|Amyntas III of Macedon|
silver stater of Amyntas III
|King of Macedon|
|King of Macedon|
|Spouse|| Eurydicei I |
|Issue|| Alexander II |
Eurynoe (wife of Ptolemy)
|Father||Arrhidaeus, son of Amyntas|
Amyntas III (died 370?? BC) was king of the ancient Greek kingdom of Macedon in 393??BC, and again from 392?to 370??? BC. He was the son of Arrhidaeus and grandson of Amyntas, one of the sons of Alexander I.His most famous son is Philip II, father of Alexander the Great. He is historically considered the founder of the unified Macedonian state.
He came to the throne after the ten years of confusion which followed the death of Archelaus I. But he had many enemies at home; in 393 he was driven out by the Illyrians, but in the following year, with the aid of the Thessalians, he recovered his kingdom.Medius, head of the house of the Aleuadae of Larissa, is believed to have provided aid to Amyntas in recovering his throne. The mutual relationship between the Argeadae and the Aleuadae dates to the time of Archelaus.
To shore up his country against the threat of the Illyrians, Amyntas established an alliance with the Chalkidian League led by Olynthus. In exchange for this support, Amyntas granted them rights to Macedonian timber, which was sent back to Athens to help fortify their fleet. With money flowing into Olynthus from these exports, their power grew. In response, Amyntas sought additional allies. He established connections with Kotys, chief of the Odrysians. Kotys had already married his daughter to the Athenian general Iphicrates. Prevented from marrying into Kotys' family, Amyntas soon adopted Iphicrates as his son.
After the King's Peace of 387 BC, Sparta was anxious to re-establish its presence in northern Greece. In 385 BC, Bardylis and his Illyrians attacked Epirus instigated and aided by Dionysius I of Syracuse,in an attempt to restore the Molossian king Alcetas I of Epirus to the throne. When Amyntas sought Spartan aid against the growing threat of Olynthus, the Spartans eagerly responded. That Olynthus was backed by Athens and Thebes, rivals to Sparta for the control of Greece, provided them with an additional incentive to break up this growing power in the north. Amyntas thus concluded a treaty with the Spartans, who assisted him to reduce Olynthus (379). He also entered into a league with Jason of Pherae, and assiduously cultivated the friendship of Athens. In 371 BC at a Panhellenic congress of the Lacedaemonian allies, he voted in support of the Athenians' claim and joined other Greeks in voting to help Athens to recover possession of Amphipolis.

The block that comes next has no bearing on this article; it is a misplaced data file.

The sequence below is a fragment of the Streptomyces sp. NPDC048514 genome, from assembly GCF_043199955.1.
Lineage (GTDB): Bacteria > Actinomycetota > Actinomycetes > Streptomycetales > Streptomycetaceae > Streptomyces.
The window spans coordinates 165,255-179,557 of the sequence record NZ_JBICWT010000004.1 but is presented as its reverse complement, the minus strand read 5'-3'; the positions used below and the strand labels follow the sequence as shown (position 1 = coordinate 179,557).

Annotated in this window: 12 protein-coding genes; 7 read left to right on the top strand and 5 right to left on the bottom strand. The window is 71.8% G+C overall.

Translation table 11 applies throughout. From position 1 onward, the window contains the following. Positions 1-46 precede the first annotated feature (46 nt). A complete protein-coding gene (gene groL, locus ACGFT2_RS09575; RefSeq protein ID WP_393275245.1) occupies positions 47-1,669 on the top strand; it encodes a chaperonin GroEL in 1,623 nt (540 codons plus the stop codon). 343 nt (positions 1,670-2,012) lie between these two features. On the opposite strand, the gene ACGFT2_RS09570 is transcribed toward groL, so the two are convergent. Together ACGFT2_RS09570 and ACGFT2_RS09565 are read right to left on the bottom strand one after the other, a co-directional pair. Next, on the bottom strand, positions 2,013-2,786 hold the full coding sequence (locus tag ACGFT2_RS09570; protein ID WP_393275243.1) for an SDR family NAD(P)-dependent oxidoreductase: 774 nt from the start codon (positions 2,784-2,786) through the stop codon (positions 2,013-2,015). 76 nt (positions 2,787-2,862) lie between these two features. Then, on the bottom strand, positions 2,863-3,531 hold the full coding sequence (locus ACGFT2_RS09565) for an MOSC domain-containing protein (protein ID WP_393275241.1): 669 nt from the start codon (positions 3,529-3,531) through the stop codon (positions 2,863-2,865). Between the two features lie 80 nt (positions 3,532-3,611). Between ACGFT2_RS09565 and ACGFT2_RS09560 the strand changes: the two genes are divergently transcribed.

With Olynthus defeated, Amyntas was now able to conclude a treaty with Athens and keep the timber revenues for himself. Amyntas shipped the timber to the house of the Athenian Timotheus, in Piraeus.
Amyntas married Eurydice, daughter of Sirras of Lynkestis, circa 390.By her, Amyntas had three sons, all of whom became kings of Macedonia one after the other, and a daughter:
Justin also mentions that Amyntas had three sons by another wife, Gygaea (probably an Argead): Archelaus, Arrhidaeus and Menelaus. The fact that they did not try to take the throne before the 350s suggests that they were younger than Amyntas' children by Eurydice. They were ultimately eliminated by their half-brother Philip II because they had a claim to the throne.
Amyntas died at an advanced age, leaving his throne to his eldest son, Alexander II.
Macedonia, also called Macedon, was an ancient kingdom on the periphery of Archaic and Classical Greece, and later the dominant state of Hellenistic Greece. The kingdom was founded and initially ruled by the royal Argead dynasty, which was followed by the Antipatrid and Antigonid dynasties. Home to the ancient Macedonians, the earliest kingdom was centered on the northeastern part of the Greek peninsula, and bordered by Epirus to the west, Paeonia to the north, Thrace to the east and Thessaly to the south.
This article concerns the period 369 BC – 360 BC
This article concerns the period 359 BC – 350 BC.